By following a physical therapy program, you’ll also be able to prevent a recurrence of any sciatica symptoms. Not to mention strengthening your pelvic muscles and keeping everything in place to prevent the conditions mentioned above.

While it’s impossible to restrict the effects of aging, with wear-and-tear of the hip joint being one such factor, physical therapy can keep pain at bay. Rather than becoming dependant on painkillers, which only mask the pain and don’t really solve anything.

A physical therapy plan also helps to improve your posture and core strength, which helps to prevent pain and keep your body in tip-top condition. Then there’s the ability to relieve nerve compression, improve flexibility, and normalize your body mechanics. It all sends signals to the brain that help manage chronic pain, too.

Stretching is all very important in this. And there are some stretches that you can do at home, to help relieve some pain symptoms.

Hip Stretch

If your activities require extensive sitting then stretching the muscles in the back of the hip is an exercise that may help with your symptoms. You can easily perform this stretch in a comfortable seated position.

Sit with your back straight and your legs extended out in front of you. Bring your right ankle up and rest it on your left knee, your right knee is bent and will look like the number four.

Taken both hands and grab behind the right knee and gently pull this toward your chest.  You should feel tightness deep in the right buttock.  When you feel this tightness, hold the position for 30 seconds and then extend the leg back to the floor.  Repeat this stretch three times each leg.

Hamstring Stretch

Stretching the hamstring muscles may release the tension caused by the irritation of the sciatic nerve. One simple hamstring stretch may be performed by standing up straight, elevating one foot in front of you and resting it on an object (such as a step) high enough to cause a slight tightness in the back of your leg.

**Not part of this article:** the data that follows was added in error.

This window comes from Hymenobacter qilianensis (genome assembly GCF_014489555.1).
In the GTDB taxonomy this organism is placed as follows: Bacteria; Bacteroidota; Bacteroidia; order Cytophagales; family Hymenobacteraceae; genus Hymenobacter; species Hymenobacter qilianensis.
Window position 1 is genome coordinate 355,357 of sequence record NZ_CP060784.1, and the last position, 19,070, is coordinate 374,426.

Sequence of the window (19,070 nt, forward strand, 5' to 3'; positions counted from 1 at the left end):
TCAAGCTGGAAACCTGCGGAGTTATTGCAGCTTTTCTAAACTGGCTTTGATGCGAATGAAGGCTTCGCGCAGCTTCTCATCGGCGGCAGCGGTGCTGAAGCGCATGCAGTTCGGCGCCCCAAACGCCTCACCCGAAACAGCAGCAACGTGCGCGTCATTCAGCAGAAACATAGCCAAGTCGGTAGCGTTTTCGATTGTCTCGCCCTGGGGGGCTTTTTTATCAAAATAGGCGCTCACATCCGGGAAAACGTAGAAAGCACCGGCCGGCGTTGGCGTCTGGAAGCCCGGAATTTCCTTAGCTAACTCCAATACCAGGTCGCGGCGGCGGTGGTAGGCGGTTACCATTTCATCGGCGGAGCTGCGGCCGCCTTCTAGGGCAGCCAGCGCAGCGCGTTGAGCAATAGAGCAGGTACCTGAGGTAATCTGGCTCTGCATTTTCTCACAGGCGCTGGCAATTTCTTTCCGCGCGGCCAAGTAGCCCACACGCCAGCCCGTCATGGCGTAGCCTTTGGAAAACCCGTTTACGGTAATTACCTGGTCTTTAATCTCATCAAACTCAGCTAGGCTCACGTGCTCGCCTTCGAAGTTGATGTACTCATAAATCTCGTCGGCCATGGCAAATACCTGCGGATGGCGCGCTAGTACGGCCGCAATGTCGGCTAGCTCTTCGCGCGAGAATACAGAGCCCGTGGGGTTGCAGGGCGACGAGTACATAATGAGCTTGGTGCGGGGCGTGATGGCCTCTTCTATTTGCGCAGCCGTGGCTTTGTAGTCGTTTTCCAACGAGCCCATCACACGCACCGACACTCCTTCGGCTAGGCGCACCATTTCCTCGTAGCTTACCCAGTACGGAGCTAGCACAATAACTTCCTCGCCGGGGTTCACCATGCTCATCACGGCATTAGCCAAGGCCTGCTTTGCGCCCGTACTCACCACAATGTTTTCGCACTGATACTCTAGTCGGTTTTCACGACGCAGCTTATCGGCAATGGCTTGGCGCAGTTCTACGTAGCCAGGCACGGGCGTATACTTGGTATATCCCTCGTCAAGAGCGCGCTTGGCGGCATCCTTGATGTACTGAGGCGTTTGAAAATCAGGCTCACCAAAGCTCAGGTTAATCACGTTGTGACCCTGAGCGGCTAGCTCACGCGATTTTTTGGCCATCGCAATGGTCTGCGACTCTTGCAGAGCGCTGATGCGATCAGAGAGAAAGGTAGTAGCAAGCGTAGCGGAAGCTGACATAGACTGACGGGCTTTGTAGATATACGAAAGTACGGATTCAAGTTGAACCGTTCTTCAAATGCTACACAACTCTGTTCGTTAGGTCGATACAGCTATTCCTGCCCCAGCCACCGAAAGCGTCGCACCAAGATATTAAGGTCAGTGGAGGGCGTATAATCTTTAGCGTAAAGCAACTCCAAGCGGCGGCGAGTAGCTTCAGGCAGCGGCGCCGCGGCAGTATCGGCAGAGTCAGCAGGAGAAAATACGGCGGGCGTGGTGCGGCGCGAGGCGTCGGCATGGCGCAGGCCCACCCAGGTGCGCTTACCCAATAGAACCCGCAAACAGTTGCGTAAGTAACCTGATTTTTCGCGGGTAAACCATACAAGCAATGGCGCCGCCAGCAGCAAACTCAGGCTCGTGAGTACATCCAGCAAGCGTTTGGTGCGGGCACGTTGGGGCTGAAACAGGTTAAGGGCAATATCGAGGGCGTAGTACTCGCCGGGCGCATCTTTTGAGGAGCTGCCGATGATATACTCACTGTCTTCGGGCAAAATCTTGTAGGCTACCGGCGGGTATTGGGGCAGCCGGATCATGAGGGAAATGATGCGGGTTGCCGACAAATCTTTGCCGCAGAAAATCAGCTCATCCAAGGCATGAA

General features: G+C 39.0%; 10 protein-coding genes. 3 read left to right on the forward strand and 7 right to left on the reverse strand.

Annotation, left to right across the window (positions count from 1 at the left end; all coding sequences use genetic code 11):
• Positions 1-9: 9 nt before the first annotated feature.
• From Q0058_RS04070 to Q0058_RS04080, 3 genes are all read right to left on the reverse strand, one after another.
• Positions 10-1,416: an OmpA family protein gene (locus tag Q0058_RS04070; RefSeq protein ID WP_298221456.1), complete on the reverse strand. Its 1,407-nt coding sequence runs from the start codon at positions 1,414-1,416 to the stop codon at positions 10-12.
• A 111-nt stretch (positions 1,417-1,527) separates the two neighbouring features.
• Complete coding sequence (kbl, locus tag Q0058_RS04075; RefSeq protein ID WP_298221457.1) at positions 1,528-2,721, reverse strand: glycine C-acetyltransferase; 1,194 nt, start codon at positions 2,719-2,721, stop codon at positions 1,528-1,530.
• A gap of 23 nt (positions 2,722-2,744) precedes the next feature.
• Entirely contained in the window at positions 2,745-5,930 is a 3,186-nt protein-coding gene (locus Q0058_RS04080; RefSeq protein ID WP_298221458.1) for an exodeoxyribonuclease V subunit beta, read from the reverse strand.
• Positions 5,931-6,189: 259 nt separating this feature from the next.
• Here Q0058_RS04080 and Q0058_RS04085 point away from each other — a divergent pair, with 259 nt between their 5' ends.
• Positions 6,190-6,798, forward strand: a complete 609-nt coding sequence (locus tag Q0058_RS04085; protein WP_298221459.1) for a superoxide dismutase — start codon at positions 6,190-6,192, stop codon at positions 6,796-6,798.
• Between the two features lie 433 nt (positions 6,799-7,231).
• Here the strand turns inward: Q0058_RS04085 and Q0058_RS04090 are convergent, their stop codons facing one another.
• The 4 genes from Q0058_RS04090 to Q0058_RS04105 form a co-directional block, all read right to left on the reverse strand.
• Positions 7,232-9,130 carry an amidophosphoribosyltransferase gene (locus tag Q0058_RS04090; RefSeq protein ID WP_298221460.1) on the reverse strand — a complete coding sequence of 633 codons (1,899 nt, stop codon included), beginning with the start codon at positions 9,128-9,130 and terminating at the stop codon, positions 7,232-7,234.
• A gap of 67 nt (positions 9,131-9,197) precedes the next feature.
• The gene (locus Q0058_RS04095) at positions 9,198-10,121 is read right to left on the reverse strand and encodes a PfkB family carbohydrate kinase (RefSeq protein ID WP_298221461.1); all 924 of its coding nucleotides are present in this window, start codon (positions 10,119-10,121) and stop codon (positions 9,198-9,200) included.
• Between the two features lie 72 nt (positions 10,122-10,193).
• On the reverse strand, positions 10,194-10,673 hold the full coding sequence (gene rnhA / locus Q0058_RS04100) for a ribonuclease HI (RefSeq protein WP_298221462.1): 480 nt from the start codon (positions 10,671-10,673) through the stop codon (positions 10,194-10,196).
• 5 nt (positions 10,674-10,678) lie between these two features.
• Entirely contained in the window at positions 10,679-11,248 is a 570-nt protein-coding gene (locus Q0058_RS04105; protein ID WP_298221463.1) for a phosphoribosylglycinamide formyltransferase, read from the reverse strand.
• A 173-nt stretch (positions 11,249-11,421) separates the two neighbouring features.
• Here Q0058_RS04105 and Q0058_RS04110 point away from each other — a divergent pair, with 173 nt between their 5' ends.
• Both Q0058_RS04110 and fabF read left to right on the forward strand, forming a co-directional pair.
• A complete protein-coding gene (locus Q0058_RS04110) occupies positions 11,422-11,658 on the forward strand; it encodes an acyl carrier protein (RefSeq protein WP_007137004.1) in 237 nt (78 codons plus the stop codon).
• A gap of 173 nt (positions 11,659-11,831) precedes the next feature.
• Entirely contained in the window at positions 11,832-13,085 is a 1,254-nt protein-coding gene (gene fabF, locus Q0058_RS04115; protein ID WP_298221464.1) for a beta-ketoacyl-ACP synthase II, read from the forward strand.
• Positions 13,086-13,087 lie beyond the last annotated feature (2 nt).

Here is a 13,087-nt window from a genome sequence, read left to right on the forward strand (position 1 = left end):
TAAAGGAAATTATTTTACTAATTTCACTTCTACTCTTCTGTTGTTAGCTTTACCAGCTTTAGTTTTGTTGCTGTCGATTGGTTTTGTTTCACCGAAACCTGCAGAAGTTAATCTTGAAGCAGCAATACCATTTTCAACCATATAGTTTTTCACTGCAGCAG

It is important not to raise your foot higher than your hip or high enough to cause a sharp pain in the leg.  The top of your foot and knee should face toward the ceiling, and not turned outward.

Once your leg is in this position, put your hands on top of your thigh and gently put downward pressure to maintain nice stretch in your hamstring.  Caution: be very careful not to overstretch, because that could aggravate the sciatic nerve.  Hold this stretch for 30 seconds and then lower the leg back to the floor.  You should repeat this exercise three times each leg.

These two stretches can help you release tension and relieve sciatica pain in your buttocks, hips and legs. For best results, practice these exercises regularly for sciatica pain relief.

Do you need more help with your low back pain?
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This is an expanded and updated version of an article from Intecore dating April 12, 2017. You can find the original article here.

Andrew Vertson